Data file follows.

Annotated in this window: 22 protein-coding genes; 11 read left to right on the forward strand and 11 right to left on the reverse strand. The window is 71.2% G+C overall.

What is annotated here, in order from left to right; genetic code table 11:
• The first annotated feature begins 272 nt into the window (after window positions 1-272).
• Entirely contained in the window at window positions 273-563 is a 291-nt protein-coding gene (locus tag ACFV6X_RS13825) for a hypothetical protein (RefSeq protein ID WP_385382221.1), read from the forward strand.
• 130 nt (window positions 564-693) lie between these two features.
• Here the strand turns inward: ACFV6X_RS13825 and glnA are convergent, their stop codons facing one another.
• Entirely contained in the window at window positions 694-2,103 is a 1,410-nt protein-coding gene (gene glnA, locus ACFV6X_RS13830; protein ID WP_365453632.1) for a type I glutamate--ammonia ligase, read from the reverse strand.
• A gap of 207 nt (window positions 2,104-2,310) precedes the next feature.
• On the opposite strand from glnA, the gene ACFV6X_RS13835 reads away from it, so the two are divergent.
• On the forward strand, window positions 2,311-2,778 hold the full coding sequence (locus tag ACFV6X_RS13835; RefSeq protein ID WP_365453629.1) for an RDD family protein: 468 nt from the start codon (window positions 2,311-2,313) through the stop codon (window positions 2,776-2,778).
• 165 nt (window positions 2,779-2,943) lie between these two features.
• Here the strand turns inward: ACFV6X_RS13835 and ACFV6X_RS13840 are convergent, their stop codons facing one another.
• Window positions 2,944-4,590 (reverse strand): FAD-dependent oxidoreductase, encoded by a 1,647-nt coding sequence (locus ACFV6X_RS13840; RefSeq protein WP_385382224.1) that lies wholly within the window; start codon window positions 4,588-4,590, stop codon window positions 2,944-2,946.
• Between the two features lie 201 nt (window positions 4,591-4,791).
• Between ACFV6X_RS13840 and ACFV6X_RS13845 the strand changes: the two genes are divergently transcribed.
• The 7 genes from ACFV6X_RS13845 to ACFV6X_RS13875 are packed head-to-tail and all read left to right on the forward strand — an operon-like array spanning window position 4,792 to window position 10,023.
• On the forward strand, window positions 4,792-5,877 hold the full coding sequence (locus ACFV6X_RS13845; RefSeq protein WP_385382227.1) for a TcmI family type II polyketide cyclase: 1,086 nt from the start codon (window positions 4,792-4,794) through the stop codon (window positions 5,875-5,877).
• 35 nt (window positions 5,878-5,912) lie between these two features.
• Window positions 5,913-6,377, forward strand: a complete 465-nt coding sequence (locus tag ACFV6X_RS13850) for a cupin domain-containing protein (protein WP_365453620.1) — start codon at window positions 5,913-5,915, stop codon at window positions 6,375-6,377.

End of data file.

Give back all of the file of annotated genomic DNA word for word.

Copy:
Annotated in this window: 22 protein-coding genes; 11 read left to right on the forward strand and 11 right to left on the reverse strand. The window is 71.2% G+C overall.

What is annotated here, in order from left to right; genetic code table 11:
• The first annotated feature begins 272 nt into the window (after window positions 1-272).
• Entirely contained in the window at window positions 273-563 is a 291-nt protein-coding gene (locus tag ACFV6X_RS13825) for a hypothetical protein (RefSeq protein ID WP_385382221.1), read from the forward strand.
• 130 nt (window positions 564-693) lie between these two features.
• Here the strand turns inward: ACFV6X_RS13825 and glnA are convergent, their stop codons facing one another.
• Entirely contained in the window at window positions 694-2,103 is a 1,410-nt protein-coding gene (gene glnA, locus ACFV6X_RS13830; protein ID WP_365453632.1) for a type I glutamate--ammonia ligase, read from the reverse strand.
• A gap of 207 nt (window positions 2,104-2,310) precedes the next feature.
• On the opposite strand from glnA, the gene ACFV6X_RS13835 reads away from it, so the two are divergent.
• On the forward strand, window positions 2,311-2,778 hold the full coding sequence (locus tag ACFV6X_RS13835; RefSeq protein ID WP_365453629.1) for an RDD family protein: 468 nt from the start codon (window positions 2,311-2,313) through the stop codon (window positions 2,776-2,778).
• 165 nt (window positions 2,779-2,943) lie between these two features.
• Here the strand turns inward: ACFV6X_RS13835 and ACFV6X_RS13840 are convergent, their stop codons facing one another.
• Window positions 2,944-4,590 (reverse strand): FAD-dependent oxidoreductase, encoded by a 1,647-nt coding sequence (locus ACFV6X_RS13840; RefSeq protein WP_385382224.1) that lies wholly within the window; start codon window positions 4,588-4,590, stop codon window positions 2,944-2,946.
• Between the two features lie 201 nt (window positions 4,591-4,791).
• Between ACFV6X_RS13840 and ACFV6X_RS13845 the strand changes: the two genes are divergently transcribed.
• The 7 genes from ACFV6X_RS13845 to ACFV6X_RS13875 are packed head-to-tail and all read left to right on the forward strand — an operon-like array spanning window position 4,792 to window position 10,023.
• On the forward strand, window positions 4,792-5,877 hold the full coding sequence (locus ACFV6X_RS13845; RefSeq protein WP_385382227.1) for a TcmI family type II polyketide cyclase: 1,086 nt from the start codon (window positions 4,792-4,794) through the stop codon (window positions 5,875-5,877).
• 35 nt (window positions 5,878-5,912) lie between these two features.
• Window positions 5,913-6,377, forward strand: a complete 465-nt coding sequence (locus tag ACFV6X_RS13850) for a cupin domain-containing protein (protein WP_365453620.1) — start codon at window positions 5,913-5,915, stop codon at window positions 6,375-6,377.